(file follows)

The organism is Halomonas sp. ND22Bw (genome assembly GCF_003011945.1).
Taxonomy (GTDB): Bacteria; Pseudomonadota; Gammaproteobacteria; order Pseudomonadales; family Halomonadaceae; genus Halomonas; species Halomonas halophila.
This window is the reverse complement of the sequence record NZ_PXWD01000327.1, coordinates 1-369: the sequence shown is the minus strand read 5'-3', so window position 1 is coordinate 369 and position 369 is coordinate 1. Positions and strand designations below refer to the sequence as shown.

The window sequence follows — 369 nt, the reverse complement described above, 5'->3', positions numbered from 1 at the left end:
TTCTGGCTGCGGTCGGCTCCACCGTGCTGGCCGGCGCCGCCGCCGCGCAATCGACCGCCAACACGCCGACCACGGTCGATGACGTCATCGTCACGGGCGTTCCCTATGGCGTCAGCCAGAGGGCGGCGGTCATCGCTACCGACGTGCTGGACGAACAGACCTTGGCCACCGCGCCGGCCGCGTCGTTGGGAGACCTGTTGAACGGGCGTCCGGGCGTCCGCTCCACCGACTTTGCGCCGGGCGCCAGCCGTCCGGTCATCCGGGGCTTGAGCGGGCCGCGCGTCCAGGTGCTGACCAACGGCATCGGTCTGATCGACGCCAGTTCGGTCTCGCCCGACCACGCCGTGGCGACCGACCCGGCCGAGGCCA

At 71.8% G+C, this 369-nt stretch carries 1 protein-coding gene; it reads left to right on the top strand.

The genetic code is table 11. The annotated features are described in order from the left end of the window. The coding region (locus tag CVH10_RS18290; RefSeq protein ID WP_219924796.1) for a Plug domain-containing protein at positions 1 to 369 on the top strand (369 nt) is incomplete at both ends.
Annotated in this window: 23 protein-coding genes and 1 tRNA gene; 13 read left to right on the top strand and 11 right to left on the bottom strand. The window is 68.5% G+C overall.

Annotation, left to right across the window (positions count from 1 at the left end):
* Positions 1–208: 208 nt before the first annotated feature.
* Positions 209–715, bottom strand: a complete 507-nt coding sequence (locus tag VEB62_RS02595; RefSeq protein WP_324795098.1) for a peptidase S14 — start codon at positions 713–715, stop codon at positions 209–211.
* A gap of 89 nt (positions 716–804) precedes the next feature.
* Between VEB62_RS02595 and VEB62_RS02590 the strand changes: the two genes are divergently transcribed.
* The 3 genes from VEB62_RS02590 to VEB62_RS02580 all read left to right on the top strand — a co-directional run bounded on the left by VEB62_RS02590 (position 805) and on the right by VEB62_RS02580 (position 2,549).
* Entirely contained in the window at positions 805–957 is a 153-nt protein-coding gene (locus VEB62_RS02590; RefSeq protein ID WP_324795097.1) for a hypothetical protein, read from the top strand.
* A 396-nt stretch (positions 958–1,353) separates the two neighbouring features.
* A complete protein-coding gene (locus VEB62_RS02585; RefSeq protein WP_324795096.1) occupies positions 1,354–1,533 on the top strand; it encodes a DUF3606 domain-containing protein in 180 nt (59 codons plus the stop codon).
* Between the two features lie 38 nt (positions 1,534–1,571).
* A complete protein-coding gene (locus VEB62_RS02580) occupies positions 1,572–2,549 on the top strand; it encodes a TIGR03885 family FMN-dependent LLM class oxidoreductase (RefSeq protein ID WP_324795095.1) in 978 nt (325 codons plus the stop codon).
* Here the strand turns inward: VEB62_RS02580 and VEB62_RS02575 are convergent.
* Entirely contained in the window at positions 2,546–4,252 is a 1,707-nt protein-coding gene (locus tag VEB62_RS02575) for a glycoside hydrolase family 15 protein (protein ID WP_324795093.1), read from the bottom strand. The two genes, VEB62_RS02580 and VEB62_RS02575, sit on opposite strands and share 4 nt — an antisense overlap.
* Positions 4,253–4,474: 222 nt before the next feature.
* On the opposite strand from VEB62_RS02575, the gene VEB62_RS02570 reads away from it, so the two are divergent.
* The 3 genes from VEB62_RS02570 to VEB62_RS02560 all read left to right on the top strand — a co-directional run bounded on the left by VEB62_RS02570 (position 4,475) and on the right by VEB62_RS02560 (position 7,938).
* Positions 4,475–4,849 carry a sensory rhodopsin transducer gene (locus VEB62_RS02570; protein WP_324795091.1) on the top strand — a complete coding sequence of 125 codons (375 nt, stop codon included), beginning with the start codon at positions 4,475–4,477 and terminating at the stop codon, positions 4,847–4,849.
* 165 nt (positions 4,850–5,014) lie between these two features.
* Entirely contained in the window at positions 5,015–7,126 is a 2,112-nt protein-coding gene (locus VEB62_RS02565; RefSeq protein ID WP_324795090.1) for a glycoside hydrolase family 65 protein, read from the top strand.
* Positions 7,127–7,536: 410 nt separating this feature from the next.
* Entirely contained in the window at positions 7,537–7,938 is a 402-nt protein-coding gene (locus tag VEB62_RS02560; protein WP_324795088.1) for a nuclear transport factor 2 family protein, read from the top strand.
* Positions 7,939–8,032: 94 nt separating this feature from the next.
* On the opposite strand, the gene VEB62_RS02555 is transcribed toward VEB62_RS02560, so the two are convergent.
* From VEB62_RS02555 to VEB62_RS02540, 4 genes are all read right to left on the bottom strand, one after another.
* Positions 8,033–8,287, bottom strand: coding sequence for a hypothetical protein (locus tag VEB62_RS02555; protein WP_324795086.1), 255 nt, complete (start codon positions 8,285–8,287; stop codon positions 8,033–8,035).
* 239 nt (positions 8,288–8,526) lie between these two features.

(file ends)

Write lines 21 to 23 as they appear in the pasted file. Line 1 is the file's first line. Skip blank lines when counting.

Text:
* Entirely contained in the window at positions 2,546–4,252 is a 1,707-nt protein-coding gene (locus tag VEB62_RS02575) for a glycoside hydrolase family 15 protein (protein ID WP_324795093.1), read from the bottom strand. The two genes, VEB62_RS02580 and VEB62_RS02575, sit on opposite strands and share 4 nt — an antisense overlap.
* Positions 4,253–4,474: 222 nt before the next feature.
* On the opposite strand from VEB62_RS02575, the gene VEB62_RS02570 reads away from it, so the two are divergent.